Oct. 1. 2010 – James Paulsen, chief investment strategist at Minneapolis-based Wells Capital Management, which manages $342 billion, talks about the outlook for U.S. stocks. U.S. stocks fell, trimming the biggest September gain since 1939 for the Standard Poor’s 500 Index, as investors sold some of the month’s best-performing shares amid speculation that improving economic data will reduce the need for the Federal Reserve to stimulate growth. Paulsen talks with Rishaad Salamat on “First Up.”
Asian shares advanced, copper climbed to the highest level since 2008 and crude oil traded above $80 a barrel as better-than-expected Chinese manufacturing and U.S. economic data reduced concern the global recovery will falter.
The MSCI Asia Pacific Index gained 0.3 percent to 126.68 as of 11:51 a.m. in Tokyo, on course for its fifth consecutive weekly increase. Standard Poor’s 500 Index futures climbed 0.4 percent. Copper rose as much as 0.8 percent to $8,078 a metric ton in London and crude reached a high of $80.43 a barrel. The Australian and New Zealand dollars strengthened amid demand for higher-yielding currencies.
Investor sentiment improved after China’s logistics federation said its purchasing managers’ index increased to 53.8 from 51.7 in August, the fastest pace in four months. U.S. business activity unexpectedly accelerated and fewer workers filed claims for jobless benefits, reports said yesterday, while U.S. Treasury Secretary said he was
confident tensions over the yuan wouldn’t lead to escalating trade sanctions or feed into a broader global currency conflict.
“Conditions are better in the U.S. and globally than how we are perceiving them,” chief investment
strategist at Wells Capital Management, which manages $342 billion, said in a Bloomberg Television interview. “All we see is bad when there’s been a global recovery now for a year or a year and a half.”
More stocks advanced than fell on the MSCI Asia Pacific Index. Japan’s Nikkei 225 Stock Average gained 0.9 percent and the SP/ASX 200 Index in Australia added 0.1 percent. Markets are closed in China and Hong Kong for a holiday.
Korean Banks, BHP KB Financial Group Inc. and Shinhan Financial Group Co climbed at least 2 percent on speculation accelerating inflation may prompt South Korea’s central bank to raise interest rates,benefiting margins for financial companies. Mining stocks gained, with BHP Billiton Ltd. climbing 1.4 percent in Sydney and Rio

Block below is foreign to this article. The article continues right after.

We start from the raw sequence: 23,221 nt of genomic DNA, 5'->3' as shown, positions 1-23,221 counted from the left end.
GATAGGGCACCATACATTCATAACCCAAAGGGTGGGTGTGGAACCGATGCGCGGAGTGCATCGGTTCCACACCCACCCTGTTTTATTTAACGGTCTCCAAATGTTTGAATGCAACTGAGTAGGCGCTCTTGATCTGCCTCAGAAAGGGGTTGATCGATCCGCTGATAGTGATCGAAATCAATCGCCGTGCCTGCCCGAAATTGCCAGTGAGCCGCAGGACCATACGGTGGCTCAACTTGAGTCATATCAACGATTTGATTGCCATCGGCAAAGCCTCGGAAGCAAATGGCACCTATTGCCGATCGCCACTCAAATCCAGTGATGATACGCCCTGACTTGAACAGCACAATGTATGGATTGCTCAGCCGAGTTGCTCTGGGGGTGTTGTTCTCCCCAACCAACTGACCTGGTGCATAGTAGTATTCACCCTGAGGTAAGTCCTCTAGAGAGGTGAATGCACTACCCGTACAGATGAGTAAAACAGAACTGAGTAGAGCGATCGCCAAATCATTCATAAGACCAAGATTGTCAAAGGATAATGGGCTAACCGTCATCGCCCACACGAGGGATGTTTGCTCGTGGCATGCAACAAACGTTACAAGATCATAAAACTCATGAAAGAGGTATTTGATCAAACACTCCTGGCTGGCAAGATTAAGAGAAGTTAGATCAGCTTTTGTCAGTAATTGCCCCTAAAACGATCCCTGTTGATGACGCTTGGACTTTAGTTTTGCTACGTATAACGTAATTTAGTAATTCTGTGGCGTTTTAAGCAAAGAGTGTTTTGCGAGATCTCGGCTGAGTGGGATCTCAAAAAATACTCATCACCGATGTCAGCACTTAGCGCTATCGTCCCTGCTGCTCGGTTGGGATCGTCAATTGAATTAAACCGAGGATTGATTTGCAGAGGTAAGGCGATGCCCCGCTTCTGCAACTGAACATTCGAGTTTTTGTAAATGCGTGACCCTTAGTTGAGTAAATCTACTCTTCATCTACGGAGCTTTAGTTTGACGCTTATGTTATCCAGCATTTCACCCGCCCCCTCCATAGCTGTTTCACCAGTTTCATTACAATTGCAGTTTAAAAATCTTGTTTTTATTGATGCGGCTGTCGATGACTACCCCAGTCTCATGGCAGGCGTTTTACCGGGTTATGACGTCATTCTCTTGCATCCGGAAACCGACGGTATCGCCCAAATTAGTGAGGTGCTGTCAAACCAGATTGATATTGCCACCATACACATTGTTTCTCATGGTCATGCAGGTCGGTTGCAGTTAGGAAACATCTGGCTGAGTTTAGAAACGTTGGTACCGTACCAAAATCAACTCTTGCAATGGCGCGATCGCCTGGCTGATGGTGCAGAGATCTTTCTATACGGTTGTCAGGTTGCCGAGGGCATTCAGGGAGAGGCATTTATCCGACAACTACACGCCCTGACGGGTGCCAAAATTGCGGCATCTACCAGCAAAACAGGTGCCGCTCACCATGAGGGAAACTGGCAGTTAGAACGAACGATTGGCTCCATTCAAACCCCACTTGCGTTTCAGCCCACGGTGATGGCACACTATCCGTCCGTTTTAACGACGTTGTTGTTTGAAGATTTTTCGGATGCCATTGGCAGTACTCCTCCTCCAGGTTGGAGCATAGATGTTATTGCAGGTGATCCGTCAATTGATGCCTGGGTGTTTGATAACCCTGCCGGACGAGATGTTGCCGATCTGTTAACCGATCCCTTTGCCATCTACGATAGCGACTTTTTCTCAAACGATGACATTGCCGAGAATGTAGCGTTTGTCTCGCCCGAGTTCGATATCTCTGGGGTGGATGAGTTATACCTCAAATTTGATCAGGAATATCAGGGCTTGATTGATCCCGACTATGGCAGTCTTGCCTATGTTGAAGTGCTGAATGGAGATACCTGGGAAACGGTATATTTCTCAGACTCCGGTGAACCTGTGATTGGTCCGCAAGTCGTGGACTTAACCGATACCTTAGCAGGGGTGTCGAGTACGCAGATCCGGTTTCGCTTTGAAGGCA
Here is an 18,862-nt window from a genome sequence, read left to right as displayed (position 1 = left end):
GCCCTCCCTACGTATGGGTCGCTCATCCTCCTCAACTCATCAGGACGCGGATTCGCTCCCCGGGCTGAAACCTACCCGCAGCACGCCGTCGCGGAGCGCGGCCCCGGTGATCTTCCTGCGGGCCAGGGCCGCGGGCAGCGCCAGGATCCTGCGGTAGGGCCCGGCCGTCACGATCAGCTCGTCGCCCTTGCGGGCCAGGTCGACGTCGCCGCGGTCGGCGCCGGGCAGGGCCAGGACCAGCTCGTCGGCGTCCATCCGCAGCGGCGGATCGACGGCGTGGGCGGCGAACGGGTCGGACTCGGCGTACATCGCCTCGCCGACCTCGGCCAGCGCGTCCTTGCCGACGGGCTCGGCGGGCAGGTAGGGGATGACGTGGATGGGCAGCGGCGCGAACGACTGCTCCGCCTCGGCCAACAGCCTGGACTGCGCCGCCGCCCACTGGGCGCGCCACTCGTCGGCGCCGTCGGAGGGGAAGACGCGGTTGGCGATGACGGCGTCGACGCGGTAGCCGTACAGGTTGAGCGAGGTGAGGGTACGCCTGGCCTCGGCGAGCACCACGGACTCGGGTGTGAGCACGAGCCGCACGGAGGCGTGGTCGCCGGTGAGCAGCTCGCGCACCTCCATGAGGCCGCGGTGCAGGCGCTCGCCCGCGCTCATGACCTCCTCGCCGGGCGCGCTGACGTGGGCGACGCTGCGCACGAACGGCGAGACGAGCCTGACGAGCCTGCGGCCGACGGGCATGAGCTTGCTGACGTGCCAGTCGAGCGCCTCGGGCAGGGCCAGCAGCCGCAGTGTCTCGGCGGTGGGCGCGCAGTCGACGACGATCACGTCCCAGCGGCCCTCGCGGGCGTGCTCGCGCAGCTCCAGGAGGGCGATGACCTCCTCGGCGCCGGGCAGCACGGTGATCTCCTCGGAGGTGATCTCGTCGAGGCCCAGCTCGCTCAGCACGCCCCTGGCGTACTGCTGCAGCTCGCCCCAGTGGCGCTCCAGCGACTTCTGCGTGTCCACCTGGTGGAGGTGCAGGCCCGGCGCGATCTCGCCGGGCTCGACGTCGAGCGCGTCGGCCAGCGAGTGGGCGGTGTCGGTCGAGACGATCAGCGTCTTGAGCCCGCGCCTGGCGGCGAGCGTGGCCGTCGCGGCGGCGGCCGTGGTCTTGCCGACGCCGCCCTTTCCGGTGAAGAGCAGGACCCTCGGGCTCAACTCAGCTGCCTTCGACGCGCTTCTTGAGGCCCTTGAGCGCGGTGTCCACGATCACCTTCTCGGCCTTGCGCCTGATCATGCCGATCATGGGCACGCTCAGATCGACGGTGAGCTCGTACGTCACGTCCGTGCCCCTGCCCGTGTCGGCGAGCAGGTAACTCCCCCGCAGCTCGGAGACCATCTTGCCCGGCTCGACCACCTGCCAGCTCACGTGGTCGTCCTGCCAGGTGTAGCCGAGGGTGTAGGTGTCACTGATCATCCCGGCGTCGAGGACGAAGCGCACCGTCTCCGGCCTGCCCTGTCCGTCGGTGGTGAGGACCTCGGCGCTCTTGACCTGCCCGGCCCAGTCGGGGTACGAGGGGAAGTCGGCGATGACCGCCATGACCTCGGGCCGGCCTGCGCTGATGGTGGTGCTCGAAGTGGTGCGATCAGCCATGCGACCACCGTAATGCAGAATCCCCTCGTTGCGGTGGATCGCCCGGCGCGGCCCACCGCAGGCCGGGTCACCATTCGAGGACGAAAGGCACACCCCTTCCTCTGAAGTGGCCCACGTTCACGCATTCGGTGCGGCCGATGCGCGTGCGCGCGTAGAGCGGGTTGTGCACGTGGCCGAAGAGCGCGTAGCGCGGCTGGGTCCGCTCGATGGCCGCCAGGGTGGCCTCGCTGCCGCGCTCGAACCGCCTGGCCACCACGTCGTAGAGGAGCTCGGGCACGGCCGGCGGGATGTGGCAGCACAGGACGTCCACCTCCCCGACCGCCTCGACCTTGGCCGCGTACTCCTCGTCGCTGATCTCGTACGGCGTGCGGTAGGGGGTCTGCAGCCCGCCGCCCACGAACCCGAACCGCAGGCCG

Tinto Group adding 0.2 percent.
Copper for three-month delivery on the London Metal Exchange strengthened to the highest level since Aug. 1, 2008,
and was poised for a third weekly increase. Crude for November delivery rose as much as 0.6 percent to $80.43 a barrel on the New York Mercantile Exchange, extending a 5 percent gain over
the past two days.
Credit-default swap indexes fell, with the Markit iTraxx Asia index of 50 investment-grade borrowers outside Japan
declining 2 basis points to 117 points, according to prices from Deutsche Bank AG. The indicator of corporate credit risk in Asia, which typically falls as investor confidence improves, was set
for its lowest closing price since Sept. 17.
Australia, N.Z. Currencies
Australia’s currency gained 0.2 percent to 96.92 U.S. cents from yesterday in New York, when it climbed as high as 97.34 cents, the most since July 2008. New Zealand’s dollar rose to 73.71 U.S. cents from 73.43 cents yesterday. China is the largest trading partner of Australia and New Zealand’s second- biggest export market.
The euro gained for a fourth day versus the dollar before reports forecast to show U.S. manufacturing slowed last month
and German retail sales increased in August. The euro climbed to $1.3655 in Tokyo from $1.3634 yesterday in New York when it reached $1.3683, the strongest since April 12. The common currency traded at 114.05 yen from 113.88 yen. The dollar was at 3.51 yen from 83.53 yesterday when it touched 83.17 yen, the weakest level Sept. 15.
The Institute for Supply Management’s factory index fell to 54.5 in September from 56.3 in August, according to a Bloomberg survey of economists before today’s data. German retail sales rose 0.4 percent in August after a 0.1 percent drop the prior month, according to a Bloomberg survey ahead of data today.
South Korea’s won added 0.3 percent to 1,136.50 per dollar, heading for a fifth weekly gain, after government data showed consumer prices rose 3.6 percent in September, the fastest pace in 17 months. The Taiwan dollar rose 0.5 percent to NT$31.16 per dollar after the central bank yesterday raised its benchmark interest rate by 0.125 percentage point to 1.5 percent.